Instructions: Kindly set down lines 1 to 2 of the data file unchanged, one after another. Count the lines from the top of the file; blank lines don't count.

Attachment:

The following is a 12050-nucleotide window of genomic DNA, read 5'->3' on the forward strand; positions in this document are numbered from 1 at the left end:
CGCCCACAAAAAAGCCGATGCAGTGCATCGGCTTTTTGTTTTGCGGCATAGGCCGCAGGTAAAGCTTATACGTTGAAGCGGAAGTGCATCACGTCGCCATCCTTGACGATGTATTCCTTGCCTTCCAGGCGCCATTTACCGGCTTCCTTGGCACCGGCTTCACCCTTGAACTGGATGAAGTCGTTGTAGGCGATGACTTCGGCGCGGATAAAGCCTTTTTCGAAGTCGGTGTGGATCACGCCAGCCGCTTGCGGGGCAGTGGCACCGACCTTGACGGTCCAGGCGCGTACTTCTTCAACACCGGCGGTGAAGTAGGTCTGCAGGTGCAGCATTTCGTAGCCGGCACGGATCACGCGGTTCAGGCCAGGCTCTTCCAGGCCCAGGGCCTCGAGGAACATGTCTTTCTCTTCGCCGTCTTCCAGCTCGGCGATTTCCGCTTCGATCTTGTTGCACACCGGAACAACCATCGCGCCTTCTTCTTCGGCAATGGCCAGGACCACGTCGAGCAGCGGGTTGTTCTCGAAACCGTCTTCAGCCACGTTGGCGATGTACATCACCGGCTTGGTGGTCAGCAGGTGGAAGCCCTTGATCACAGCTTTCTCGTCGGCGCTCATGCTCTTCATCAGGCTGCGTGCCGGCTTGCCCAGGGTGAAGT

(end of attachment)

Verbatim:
The following is a 12050-nucleotide window of genomic DNA, read 5'->3' on the forward strand; positions in this document are numbered from 1 at the left end:
CGCCCACAAAAAAGCCGATGCAGTGCATCGGCTTTTTGTTTTGCGGCATAGGCCGCAGGTAAAGCTTATACGTTGAAGCGGAAGTGCATCACGTCGCCATCCTTGACGATGTATTCCTTGCCTTCCAGGCGCCATTTACCGGCTTCCTTGGCACCGGCTTCACCCTTGAACTGGATGAAGTCGTTGTAGGCGATGACTTCGGCGCGGATAAAGCCTTTTTCGAAGTCGGTGTGGATCACGCCAGCCGCTTGCGGGGCAGTGGCACCGACCTTGACGGTCCAGGCGCGTACTTCTTCAACACCGGCGGTGAAGTAGGTCTGCAGGTGCAGCATTTCGTAGCCGGCACGGATCACGCGGTTCAGGCCAGGCTCTTCCAGGCCCAGGGCCTCGAGGAACATGTCTTTCTCTTCGCCGTCTTCCAGCTCGGCGATTTCCGCTTCGATCTTGTTGCACACCGGAACAACCATCGCGCCTTCTTCTTCGGCAATGGCCAGGACCACGTCGAGCAGCGGGTTGTTCTCGAAACCGTCTTCAGCCACGTTGGCGATGTACATCACCGGCTTGGTGGTCAGCAGGTGGAAGCCCTTGATCACAGCTTTCTCGTCGGCGCTCATGCTCTTCATCAGGCTGCGTGCCGGCTTGCCCAGGGTGAAGT